options for improving the operability of NATO airbases. The methodology employed largescale
simulation of attacks, recovery processes, and sortie generation activities in single and
Methodology of Large-Scale System Design. He has conducted studies on a structured
approach to planning and designing large-scale systems so that the multiple decision criteria
intended to be satisfied are achieved to the extent possible given constrained resources.
Council of Supply Chain Management Professionals
American Production and Inventory Control Society
Society of Logistics Engineers
Phi Kappa Phi
Beta Gamma Sigma
Seabasing and Non-seabasing Options for Projecting Army Ground Forces, RAND, DB-
5055/1-A, 2006 (co-authored).
Improving the Army's Management of Reparable Spare Parts, RAND, MG-205-A, 2005 (coauthored).
Reparable Item Repair Processes to Support the 21st Century Army, RAND, DRR-2807-A,
Comparing the Order Fulfillment Metrics of Strategic Distribution and Velocity Management:
CWT(-), RWT, and CWT, RAND, AB-678-USTC/DLA/ARMY, 2003 (co-authored).
Improving DoD's Overseas Surface Supply Chain through the Strategic Distribution
Management Initiative, RAND, DRR-2649-USTC/DLA, 2001 (co-authored).
Velocity Management: The Business Paradigm that Has Transformed U.S. Army Logistics,
RAND, MR-1108-A, 2001 (co-authored).
Define-Measure-Improve: The Change Methodology that has Propelled the Army's Successful
Velocity Change Management Initiative, RAND, RB-3020, 2000 (co-authored).
Velocity Management at Fort Campbell: Lessons From the "Focused Implementation", RAND,
DRR-1927-A, 2000 (co-authored).
The Army Strategic Logistics Plan: Proposed Performance Metrics and Substantive Outline,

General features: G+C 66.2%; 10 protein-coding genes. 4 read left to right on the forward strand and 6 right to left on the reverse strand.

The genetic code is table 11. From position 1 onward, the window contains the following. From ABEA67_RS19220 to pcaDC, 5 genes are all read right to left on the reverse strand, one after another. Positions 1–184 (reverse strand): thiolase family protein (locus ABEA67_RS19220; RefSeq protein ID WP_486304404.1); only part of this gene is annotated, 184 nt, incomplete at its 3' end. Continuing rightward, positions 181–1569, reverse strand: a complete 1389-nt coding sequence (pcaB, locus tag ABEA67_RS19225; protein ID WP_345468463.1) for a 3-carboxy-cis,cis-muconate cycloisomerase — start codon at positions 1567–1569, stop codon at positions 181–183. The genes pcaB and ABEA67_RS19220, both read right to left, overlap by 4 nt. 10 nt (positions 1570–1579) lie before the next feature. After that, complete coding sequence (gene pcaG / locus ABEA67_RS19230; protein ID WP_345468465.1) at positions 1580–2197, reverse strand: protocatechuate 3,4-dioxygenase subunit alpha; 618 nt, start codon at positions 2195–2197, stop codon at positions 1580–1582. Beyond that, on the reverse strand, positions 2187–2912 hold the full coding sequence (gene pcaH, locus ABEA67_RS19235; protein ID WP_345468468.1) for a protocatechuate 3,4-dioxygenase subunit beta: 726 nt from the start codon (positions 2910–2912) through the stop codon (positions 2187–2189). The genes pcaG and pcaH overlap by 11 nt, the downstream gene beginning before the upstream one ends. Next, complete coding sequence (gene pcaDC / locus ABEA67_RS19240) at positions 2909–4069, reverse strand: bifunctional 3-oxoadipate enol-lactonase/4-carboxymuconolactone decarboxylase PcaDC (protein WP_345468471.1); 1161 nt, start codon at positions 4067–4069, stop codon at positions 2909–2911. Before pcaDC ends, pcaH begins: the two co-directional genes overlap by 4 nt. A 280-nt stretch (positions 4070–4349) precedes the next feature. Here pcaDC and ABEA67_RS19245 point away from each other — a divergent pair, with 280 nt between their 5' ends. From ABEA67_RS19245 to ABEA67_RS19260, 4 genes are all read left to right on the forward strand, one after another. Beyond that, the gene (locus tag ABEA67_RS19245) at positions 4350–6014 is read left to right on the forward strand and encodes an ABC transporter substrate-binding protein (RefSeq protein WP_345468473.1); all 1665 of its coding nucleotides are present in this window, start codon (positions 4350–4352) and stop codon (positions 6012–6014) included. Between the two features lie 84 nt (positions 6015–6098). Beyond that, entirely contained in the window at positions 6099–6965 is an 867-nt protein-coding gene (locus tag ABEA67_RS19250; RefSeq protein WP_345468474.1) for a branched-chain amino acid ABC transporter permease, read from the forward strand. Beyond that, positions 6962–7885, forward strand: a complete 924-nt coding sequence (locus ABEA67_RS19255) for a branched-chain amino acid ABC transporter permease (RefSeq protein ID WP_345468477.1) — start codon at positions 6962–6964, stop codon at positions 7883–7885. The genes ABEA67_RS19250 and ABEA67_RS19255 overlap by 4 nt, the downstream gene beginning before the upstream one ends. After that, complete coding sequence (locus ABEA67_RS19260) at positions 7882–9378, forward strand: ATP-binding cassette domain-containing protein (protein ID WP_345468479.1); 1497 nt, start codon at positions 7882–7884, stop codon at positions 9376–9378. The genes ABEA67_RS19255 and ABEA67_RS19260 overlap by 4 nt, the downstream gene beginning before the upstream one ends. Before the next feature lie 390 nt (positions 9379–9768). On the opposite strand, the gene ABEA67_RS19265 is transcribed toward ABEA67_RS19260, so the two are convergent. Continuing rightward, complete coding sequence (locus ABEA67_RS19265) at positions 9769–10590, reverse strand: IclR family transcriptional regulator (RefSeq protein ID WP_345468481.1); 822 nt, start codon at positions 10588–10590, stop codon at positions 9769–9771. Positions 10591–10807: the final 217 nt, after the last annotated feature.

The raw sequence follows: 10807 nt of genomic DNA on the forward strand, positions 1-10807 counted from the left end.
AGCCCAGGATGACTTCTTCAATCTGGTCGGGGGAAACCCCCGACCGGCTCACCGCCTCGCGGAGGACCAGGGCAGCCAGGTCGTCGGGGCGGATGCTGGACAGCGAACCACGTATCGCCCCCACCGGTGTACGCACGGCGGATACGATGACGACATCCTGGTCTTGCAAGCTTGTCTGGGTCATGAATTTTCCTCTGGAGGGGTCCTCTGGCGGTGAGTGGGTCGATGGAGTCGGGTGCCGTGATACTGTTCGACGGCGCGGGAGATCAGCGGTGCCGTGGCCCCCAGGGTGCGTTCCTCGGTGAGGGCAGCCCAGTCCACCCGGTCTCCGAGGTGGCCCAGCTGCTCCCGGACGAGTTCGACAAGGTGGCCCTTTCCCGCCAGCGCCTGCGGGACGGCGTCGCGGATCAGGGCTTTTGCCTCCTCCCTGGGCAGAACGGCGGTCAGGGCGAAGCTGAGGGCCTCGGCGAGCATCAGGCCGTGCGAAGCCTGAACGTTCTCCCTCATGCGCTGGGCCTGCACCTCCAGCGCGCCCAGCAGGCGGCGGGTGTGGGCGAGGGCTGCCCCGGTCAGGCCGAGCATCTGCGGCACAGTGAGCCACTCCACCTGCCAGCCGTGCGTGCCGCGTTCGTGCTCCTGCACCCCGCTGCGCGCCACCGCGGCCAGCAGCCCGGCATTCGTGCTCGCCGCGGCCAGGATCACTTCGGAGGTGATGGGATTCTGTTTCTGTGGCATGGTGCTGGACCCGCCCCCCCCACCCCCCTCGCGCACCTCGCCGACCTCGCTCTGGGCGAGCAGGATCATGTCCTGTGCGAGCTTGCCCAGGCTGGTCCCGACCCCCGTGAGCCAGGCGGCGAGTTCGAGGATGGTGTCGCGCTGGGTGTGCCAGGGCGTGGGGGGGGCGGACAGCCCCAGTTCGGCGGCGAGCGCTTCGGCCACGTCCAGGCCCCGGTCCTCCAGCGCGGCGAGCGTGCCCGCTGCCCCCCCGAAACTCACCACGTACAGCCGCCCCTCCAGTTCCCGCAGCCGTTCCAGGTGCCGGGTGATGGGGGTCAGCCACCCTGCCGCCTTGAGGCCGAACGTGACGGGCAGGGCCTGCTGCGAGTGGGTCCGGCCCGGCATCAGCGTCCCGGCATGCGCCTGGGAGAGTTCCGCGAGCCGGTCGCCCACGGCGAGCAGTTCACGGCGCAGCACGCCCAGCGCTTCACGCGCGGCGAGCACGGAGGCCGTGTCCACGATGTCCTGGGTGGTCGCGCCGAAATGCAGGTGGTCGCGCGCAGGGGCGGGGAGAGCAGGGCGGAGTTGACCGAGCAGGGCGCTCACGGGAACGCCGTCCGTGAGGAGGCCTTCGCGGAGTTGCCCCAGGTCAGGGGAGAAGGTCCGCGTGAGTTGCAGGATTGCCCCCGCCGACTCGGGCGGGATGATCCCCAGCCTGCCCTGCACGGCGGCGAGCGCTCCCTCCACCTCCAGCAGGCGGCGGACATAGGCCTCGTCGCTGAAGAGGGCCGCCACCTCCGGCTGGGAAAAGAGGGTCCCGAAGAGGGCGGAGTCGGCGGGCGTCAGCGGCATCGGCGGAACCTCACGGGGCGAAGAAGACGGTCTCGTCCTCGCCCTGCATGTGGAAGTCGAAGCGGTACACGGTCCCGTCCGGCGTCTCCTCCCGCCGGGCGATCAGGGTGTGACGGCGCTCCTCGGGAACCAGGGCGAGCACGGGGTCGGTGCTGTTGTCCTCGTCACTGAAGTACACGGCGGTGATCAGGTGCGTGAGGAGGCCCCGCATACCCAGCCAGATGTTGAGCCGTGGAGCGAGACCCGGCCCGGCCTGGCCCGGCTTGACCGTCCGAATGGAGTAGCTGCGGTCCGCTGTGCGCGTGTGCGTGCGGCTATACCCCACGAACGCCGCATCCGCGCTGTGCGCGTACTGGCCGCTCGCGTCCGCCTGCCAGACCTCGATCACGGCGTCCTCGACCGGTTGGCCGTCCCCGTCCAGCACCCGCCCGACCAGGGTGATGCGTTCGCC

RAND, PM-957-A, 1999 (co-authored).
The Army Strategic Logistics Plan: Draft Chapters One and Two, RAND, PM-980-A, 1999 (coauthored).
Velocity Management Implementation Guide, RAND, DRR-1581-A, 1997 (co-authored).
Velocity Management: An Approach for Improving the Responsiveness and Efficiency of Army
Logistics Processes, RAND, DB-126-1-A, 1995 (co-authored).
Improving the Army's Repair Process: Presentation to the Velocity Group, RAND, DRR-1164-
1-A, 1995 (co-authored).
Weapon System Sustainment Management: A Concept for Revolutionizing the Army Logistics
System, RAND, DB-104-A, 1994 (co-authored).
Project AIR FORCE Analysis of the Air War in the Gulf: Munitions Support for USAF Aircraft
in Operation Desert Storm, RAND, N-3610/6-AF, 1993 (co-authored).
Weapon System Sustainment Management Concept and Implementation: Annotated Briefing,
RAND, WD-6052-A, 1992 (co-authored).
Composite Wings, Needs, Costs, and Options, RAND, R-4117-AF, 1992 (co-authored).
Increasing the Wartime Operability of Airbases--Volume I: Project Report (U), RAND, R-
3881-AF, Secret NOFORN WNINTEL, 1992 (co-authored).
Increasing the Wartime Operability of Airbases--Volume II: Appendices, RAND, N-3129-AF,
Wartime Operability of NATO Airbases: Scripted Briefing (U), RAND, N-3128-AF, Secret,
Composite Wings, Support Needs, and Options, RAND, WD-5274-AF, 1991 (co-authored).
A Conceptual Framework for Weapon System Sustainment Management: Vol. II, A Preliminary
Action Plat, RAND, WD-5555/2, 1991 (co-authored).
A Conceptual Framework for Weapon System Management, RAND, WD-5286, 1991 (coauthored).
RAND Draft Documents
"A Supply Chain Management Perspective of Army Depot Maintenance: Impact of Lean Six
Sigma and Repair Part Initiatives", draft report, October 2006.
"Risk Assessment of Alternative Convoy Routes: Modeling Approach with Example", draft
white paper with briefing, October 2006.
"Analysis of Interaction of Multiple Criteria with Application to Large-Scale System
and Design", Dissertation, College of Business Administration, University of Houston, May 1982.
"Preliminary Activities in the Development of MX Maintenance Control Through Use of a Design Morphology", Technical Report, College of Business Administration, University of Houston, September 1979 (co-authored).
"Application of a Structured Decision Process for the Proper Inclusion of Human Resources in
the Design of a Power Unit Support Stand", Technical Report, College of Business
Administration, University of Houston, September 1978 (co-authored).
"Morphology of Design of Aerospace Systems with Inclusion of Human Factors (Final
Report)", Technical Report, College of Business Administration, University of Houston,
August 1977 (co-authored).
"An Annotated Bibliography on Morphology of Design with Inclusion of Human Factors",
Technical Report, College of Business Administration, University of Houston, March 1977